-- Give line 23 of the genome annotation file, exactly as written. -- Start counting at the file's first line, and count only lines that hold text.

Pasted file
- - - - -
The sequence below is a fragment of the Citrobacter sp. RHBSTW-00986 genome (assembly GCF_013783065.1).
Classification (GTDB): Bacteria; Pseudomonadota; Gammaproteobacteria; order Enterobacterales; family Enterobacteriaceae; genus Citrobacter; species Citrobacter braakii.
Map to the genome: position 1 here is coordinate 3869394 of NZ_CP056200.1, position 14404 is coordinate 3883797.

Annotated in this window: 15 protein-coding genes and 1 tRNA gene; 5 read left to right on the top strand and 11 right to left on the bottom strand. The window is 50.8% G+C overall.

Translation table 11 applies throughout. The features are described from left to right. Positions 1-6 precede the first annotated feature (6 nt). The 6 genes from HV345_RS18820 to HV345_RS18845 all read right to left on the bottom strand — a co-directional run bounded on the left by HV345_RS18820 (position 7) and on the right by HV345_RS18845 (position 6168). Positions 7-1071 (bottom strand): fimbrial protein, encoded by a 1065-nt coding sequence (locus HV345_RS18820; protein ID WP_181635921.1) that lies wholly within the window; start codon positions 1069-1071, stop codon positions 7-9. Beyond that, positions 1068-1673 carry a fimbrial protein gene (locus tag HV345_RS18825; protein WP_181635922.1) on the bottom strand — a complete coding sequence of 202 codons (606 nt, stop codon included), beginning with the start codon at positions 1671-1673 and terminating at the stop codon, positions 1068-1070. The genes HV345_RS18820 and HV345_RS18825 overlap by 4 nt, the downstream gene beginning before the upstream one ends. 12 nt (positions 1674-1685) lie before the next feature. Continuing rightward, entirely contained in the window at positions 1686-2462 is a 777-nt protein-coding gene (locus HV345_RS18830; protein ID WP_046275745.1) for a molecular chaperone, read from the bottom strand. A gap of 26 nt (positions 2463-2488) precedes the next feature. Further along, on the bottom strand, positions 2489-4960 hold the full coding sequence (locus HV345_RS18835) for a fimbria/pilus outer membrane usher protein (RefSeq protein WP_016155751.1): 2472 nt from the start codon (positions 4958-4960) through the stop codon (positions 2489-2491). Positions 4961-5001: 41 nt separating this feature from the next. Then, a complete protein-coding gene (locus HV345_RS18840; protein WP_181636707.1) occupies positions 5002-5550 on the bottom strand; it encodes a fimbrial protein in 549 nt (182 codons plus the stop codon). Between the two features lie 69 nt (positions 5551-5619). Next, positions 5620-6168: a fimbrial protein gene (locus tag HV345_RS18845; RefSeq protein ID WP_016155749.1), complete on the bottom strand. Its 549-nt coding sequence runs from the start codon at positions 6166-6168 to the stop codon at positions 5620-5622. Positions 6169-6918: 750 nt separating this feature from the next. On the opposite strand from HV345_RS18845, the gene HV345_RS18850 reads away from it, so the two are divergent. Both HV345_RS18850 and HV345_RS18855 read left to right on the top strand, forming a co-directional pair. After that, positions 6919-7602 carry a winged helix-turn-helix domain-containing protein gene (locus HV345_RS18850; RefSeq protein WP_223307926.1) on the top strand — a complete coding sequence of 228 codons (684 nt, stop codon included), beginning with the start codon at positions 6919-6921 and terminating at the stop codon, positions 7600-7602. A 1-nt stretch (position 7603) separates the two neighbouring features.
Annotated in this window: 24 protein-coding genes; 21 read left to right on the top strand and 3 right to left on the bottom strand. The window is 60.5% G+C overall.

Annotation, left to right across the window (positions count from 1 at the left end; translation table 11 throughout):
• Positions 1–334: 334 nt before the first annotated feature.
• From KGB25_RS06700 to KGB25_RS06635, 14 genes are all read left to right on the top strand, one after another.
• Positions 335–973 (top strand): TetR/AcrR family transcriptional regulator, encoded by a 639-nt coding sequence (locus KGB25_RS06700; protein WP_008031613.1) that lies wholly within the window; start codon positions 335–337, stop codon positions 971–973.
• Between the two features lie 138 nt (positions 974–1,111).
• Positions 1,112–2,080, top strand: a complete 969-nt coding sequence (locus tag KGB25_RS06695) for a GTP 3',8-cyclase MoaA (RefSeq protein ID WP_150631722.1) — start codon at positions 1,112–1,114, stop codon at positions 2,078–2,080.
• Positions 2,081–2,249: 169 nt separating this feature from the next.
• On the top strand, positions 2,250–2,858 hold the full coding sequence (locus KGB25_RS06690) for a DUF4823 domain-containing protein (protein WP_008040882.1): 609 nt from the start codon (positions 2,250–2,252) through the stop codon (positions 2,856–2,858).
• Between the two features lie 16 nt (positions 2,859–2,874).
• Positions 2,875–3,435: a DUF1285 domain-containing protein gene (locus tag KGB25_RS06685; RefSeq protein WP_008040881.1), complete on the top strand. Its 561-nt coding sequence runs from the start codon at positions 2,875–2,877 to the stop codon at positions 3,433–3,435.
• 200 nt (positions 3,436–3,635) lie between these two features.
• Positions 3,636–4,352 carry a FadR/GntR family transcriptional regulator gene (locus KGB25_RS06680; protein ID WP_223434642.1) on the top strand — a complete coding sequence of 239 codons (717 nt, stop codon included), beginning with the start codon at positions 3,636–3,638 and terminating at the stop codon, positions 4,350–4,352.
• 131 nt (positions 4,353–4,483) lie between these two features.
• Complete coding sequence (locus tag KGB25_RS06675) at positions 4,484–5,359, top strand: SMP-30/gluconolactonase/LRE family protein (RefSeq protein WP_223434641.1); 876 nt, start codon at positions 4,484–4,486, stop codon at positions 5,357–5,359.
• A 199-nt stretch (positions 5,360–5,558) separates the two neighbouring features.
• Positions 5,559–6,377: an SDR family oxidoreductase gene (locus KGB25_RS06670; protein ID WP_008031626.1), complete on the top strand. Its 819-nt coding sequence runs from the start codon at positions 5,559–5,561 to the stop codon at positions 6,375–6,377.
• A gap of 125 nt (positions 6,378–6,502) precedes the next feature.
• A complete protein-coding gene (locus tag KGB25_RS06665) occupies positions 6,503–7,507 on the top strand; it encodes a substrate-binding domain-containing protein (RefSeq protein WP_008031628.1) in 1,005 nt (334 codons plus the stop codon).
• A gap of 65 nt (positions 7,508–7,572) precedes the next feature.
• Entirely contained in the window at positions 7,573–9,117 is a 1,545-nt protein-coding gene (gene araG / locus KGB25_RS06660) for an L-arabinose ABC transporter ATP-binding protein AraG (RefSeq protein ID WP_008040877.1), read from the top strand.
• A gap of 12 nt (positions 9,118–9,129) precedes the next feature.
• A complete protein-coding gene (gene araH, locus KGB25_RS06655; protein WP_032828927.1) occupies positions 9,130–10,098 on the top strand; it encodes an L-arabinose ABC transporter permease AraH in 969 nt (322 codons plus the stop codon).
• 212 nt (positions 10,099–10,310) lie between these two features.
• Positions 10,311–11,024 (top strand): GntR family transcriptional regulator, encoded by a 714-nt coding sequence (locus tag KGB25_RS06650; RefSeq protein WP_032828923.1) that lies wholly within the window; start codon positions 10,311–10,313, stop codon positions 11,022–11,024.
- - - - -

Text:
• A gap of 125 nt (positions 6,378–6,502) precedes the next feature.